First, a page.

Gameplay: 7 / 10
Graphics: 8 / 10
Replay Value: 7 / 10
Sound and Music: 6 / 10
During a pseudo-historical sequence of events – code for ‘things are about to get silly around here’ – a man named Goodluck tasks you with travelling to Dite, an alternate dimension populated with crystalline zombies. There, you’ll assist the Charon Corps with their investigation of teleportation technology and collection of Kuban energy. Soon after arrival, you realise that there’s nothing left of Charon Corps, except for a quirky, soda-can-shaped AI suffering from multiple personality disorder.
That’s not just a mouthful, it’s Konami’s “ingenious” plan to reuse MGS V: The Phantom Pain’s assets without the express need to justify, or even bother to explain, much of the game’s lore, world or its characters. That’s not to say Metal Gear Survive is short of the lengthy opening exposition that characterises all Metal Gear games, or the extended conversations between characters, but it is lacking any sort of appeal – Solid Snake you ain’t.
That’s not quite true. Your protagonist – I called mine Fake Snake – may be less interesting than every other significant character in the game, and is hard to care about, but who needs a story? It’s a zombie game. All you really need in a game like this is a shotgun and a direction to shoot in.
To its credit, Metal Gear Survive has plenty in the way of “go there”, “protect this” and “kill that”. It even does it in rather compelling fashion, filled with interesting diversions, a worthwhile hunger and thirst mechanic, and loads of high-octane action and suspense-filled stealth sections. Metal Gear Survive is actually a decent survival game, maybe even a good one.
In my opinion, it should just do away with the absurd introduction to its story, cut its ties with The Phantom Pain and dive headfirst into its enjoyable mix of action and tower defence gameplay. You’ll have fun, I promise; probably.
Throughout the length of the campaign, you’ll be given ample opportunity to carve a gratuitous path through hordes of zombies, called wanderers. To do that, you’ll have the close-quarters combat and gunplay synonymous with Metal Gear with the ability to quickly build defensive items like fences and barricades from a game like Fortnite.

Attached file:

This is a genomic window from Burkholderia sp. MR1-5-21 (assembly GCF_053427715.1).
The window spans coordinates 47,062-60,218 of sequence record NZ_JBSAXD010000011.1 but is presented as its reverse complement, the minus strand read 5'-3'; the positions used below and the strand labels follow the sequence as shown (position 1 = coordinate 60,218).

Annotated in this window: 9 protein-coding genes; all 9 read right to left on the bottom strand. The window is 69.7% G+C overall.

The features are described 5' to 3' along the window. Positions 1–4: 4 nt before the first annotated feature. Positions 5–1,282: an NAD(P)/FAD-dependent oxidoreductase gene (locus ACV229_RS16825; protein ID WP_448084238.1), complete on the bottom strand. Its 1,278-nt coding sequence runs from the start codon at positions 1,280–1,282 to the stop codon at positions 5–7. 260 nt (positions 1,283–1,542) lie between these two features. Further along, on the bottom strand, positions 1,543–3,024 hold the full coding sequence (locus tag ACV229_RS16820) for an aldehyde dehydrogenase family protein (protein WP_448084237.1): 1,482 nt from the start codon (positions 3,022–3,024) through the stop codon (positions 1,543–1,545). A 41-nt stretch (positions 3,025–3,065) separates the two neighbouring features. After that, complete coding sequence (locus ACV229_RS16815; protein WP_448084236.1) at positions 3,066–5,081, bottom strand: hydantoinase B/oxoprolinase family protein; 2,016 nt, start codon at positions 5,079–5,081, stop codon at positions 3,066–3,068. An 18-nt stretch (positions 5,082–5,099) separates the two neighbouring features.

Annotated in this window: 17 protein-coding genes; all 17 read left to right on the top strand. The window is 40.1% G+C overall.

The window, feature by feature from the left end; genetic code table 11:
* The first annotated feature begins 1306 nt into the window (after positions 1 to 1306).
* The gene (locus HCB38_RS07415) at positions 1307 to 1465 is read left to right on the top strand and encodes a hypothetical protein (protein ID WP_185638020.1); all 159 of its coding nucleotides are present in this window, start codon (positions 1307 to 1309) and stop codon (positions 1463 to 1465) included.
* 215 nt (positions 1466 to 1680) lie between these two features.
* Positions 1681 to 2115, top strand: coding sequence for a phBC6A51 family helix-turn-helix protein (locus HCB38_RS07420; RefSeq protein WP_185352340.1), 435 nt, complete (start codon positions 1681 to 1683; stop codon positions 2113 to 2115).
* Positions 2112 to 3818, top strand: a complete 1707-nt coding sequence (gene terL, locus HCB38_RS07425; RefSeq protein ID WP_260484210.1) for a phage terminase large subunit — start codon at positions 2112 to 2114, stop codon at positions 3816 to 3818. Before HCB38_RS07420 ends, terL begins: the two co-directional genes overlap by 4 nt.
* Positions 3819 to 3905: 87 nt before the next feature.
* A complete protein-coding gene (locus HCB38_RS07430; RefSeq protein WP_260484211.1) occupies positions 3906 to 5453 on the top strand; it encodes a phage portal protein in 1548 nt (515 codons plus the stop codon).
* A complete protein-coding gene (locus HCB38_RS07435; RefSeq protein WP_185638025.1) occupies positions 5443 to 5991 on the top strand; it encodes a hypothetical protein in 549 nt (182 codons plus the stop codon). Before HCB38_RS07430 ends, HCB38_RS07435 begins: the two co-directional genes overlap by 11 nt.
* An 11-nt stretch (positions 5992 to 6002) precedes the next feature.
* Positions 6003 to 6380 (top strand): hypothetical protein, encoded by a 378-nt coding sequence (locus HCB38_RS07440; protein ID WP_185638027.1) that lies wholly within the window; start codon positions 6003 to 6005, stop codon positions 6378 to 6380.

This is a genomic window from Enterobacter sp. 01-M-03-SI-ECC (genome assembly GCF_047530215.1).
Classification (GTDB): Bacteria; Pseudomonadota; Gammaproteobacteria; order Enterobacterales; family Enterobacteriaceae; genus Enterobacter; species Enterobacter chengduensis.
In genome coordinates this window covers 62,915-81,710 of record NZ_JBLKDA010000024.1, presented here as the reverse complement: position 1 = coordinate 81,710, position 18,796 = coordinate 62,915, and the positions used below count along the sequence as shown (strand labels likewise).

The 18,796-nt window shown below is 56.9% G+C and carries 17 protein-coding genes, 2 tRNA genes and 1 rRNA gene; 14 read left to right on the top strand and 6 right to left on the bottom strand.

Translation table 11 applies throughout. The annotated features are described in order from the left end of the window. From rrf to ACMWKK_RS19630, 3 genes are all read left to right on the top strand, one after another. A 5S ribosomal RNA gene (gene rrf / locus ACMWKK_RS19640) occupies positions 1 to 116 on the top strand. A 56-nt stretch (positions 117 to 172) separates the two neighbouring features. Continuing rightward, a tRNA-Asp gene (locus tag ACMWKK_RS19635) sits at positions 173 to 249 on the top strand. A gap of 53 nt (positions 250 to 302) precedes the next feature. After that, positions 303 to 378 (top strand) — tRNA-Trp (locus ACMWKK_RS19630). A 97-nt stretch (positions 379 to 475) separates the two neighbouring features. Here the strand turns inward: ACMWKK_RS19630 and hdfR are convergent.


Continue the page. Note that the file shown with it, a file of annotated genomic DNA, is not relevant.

Don’t think it’ll be easy, either. Dite is an unforgiving place. A large part of its landmass is covered in a thick, deadly dust that will kill you if you don’t have an oxygen mask on hand. Even when you do, it’s a dark, foreboding place to explore, marred by low visibility and ominous sounds enclosing all around you. If that wasn’t enough, you’ll slowly run out of oxygen, putting a timer on each excursion into the dust from your secure base camp. To make it worse, something a lot deadlier than wanderers inhabits the dust, and it’s big.
Escaping the nightmare world that is Dite is Metal Gear Survive’s story in a nutshell. It’s worth mentioning that you’ll also have to establish a base of operations for you and the survivors you meet along the way. That includes building various facilities you’ll need to eke out an existence in Dite, as well as secure the defences you’ll need when wanderers inevitably attack.
Many of those mechanics extend to Metal Gear Survive’s multiplayer, which is a mix of salvage and defence missions. Multiplayer can be a pretty enjoyable time sink; just make sure you’re playing with friends. When playing quick matches, which saddles you with a bunch of ‘randoms’, I frequently encountered players who had little interest in working amicably and felt no compunction when monopolising sparse resources meant for the entire team. It’ll ruin what can otherwise be quite an enjoyable experience.
If multiplayer isn’t your thing but the campaign isn’t quite enough for you, there is a ‘new game plus’ option, if you can call it that. Basically, you get to keep playing at the conclusion of the story. That’s arguably when Metal Gear Survive really begins, with the previous chapters being a sort of lengthy tutorial.
In fact, you only unlock additional character classes and skills, as well as most of the buildings, at the conclusion of the story. Having spent some time in Metal Gear Survive after finishing the campaign, I can comfortably say that it’s not bad. I’m not sure if “not bad” is a seal of approval, but there you go.
I should point out that if multiplayer isn’t your thing because you don’t have a solid internet connection, then avoid Metal Gear Survive altogether. The moment your internet fails you, the game will send you careening back to the main menu. That’s right, Metal Gear Survive requires a persistent internet connection. It’s a disappointment, sure, but it’s not unexpected when you’re dealing with the callous bigwigs over at Konami. Did I mention that you need to pay, like with real money, for extra save slots! That’s not just unacceptable; it’s absurd and blatantly anti-consumer.
If you can get past that, then Metal Gear Survive may just be for you. It’s not a good Metal Gear game, that’s for sure, but like I said before, it’s a pretty good survival game. It looks great, too, courtesy of the remarkable Fox Engine, allowing for some truly captivating vistas and, at times, a gripping atmosphere. Just don’t expect the story to add anything to it. It’s a zombie game after all.